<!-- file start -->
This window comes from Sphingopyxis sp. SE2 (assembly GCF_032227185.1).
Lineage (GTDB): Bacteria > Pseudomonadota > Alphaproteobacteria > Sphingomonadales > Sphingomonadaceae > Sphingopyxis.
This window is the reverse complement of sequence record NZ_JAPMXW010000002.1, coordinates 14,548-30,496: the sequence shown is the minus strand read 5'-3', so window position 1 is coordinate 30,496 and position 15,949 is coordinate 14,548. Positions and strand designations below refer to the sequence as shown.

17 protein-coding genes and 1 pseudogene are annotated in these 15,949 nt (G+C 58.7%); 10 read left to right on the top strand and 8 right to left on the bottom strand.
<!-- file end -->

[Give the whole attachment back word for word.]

This window comes from Sphingopyxis sp. SE2 (assembly GCF_032227185.1).
Lineage (GTDB): Bacteria > Pseudomonadota > Alphaproteobacteria > Sphingomonadales > Sphingomonadaceae > Sphingopyxis.
This window is the reverse complement of sequence record NZ_JAPMXW010000002.1, coordinates 14,548-30,496: the sequence shown is the minus strand read 5'-3', so window position 1 is coordinate 30,496 and position 15,949 is coordinate 14,548. Positions and strand designations below refer to the sequence as shown.

17 protein-coding genes and 1 pseudogene are annotated in these 15,949 nt (G+C 58.7%); 10 read left to right on the top strand and 8 right to left on the bottom strand.